If you're anything like me, you spent an embarrassingly large chunk of yesterday on Clickhole, the new site from the Onion that—headline by headline and stock photo by stock photo—brutally, beautifully takes apart BuzzFeed, Upworthy, PolicyMic, and their ilk. Which means you've also realized the insidious brilliance of Clickhole: For a site parodying the increasingly inescapable PLEASE FOR THE LOVE OF CHRIST CLICK ON THIS FUCKING HEADLINE style of writing for the internet, Clickhole is worrisomely... clickable. And smart, too: Unlike parodying, say, a newspaper (said the guy who writes for a newspaper), the other clever thing about Clickhole's concept is that the thing it's making fun of is likely to stick around for a while. Regardless of how long BuzzFeed and the like keep clogging up Facebook, their influence will be felt long after they've left, like a party guest who takes an upper-decker.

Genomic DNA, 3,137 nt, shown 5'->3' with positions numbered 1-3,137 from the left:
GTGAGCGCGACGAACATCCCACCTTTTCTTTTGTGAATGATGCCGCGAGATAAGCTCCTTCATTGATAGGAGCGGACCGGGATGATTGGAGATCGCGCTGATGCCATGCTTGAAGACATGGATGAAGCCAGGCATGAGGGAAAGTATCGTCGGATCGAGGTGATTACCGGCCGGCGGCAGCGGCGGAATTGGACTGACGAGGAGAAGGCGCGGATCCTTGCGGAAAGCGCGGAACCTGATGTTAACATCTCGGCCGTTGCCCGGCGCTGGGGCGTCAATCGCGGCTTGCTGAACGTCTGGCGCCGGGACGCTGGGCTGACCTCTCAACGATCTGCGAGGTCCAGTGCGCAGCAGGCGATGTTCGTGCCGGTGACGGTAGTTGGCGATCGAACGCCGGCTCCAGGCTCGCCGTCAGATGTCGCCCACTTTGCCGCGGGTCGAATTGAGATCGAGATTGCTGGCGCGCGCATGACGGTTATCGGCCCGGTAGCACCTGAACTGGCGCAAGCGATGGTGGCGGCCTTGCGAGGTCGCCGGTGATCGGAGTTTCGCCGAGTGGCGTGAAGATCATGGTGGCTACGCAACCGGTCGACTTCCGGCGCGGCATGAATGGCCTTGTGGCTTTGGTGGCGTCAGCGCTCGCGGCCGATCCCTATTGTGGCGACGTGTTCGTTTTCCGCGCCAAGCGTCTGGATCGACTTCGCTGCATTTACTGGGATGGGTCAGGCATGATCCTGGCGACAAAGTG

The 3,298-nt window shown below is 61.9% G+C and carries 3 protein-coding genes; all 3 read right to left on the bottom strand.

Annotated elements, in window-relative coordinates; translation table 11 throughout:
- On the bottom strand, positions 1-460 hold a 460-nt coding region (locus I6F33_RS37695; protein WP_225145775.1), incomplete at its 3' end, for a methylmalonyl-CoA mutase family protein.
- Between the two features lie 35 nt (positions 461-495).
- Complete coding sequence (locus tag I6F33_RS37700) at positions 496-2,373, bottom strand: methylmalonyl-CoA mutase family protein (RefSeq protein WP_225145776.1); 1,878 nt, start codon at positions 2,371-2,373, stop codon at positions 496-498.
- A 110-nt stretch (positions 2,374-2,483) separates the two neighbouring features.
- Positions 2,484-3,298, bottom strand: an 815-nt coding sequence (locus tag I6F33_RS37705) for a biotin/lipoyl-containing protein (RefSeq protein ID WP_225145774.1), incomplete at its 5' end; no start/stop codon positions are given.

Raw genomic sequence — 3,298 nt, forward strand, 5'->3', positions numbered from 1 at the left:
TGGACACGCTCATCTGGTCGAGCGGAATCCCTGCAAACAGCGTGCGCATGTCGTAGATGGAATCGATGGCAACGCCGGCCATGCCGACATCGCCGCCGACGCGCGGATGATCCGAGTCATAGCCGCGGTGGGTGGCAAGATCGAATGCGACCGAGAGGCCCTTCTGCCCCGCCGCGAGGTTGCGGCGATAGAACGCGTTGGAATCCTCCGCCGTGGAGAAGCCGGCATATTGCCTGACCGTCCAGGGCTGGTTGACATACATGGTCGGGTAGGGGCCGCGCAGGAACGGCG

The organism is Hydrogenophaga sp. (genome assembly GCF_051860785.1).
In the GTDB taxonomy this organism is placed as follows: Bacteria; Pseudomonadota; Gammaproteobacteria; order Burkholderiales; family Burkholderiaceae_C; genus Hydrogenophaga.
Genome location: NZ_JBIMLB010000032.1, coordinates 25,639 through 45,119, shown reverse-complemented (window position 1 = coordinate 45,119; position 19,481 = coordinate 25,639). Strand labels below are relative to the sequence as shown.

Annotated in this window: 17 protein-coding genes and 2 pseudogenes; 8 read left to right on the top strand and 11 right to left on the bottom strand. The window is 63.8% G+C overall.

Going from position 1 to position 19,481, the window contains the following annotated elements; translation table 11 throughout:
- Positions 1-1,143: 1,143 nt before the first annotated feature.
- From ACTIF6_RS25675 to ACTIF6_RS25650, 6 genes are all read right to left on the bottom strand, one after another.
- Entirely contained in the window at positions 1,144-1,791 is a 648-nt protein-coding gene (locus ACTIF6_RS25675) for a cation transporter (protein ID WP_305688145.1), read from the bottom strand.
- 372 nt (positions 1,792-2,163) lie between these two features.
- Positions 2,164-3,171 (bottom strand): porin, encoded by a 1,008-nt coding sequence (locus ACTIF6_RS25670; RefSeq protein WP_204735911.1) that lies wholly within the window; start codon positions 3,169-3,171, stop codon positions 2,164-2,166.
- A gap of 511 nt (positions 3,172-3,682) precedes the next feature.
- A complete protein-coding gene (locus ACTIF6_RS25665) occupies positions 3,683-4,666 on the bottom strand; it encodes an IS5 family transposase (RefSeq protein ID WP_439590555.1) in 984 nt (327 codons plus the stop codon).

I'm curious to see how Clickhole does, and at least part of that is a little insider-y: As someone who makes a living writing for the internet, Clickhole's belief that "each and every article—whether about pop culture, politics, internet trends, or social justice—should be clicked on and shared by hundreds of millions of internet users before they can even comprehend what they just read" is discomfitingly close to the currently pervasive mentality in journalism. But I'm also curious about it from the "other" side, as someone who spends a great deal of his life reading on the internet. I'm curious to see how Clickhole actually gets shared around: Having out-of-touch relatives or friends who believe what they read on the Onion is pretty common; I'm waiting to see how long it takes for the first earnest posting of a Clickhole quiz to show up on my Facebook timeline. It'll be less than 48 hours, I'm guessing, and my money's on it being "Which 'Orange Is The New Black' Character Are You?"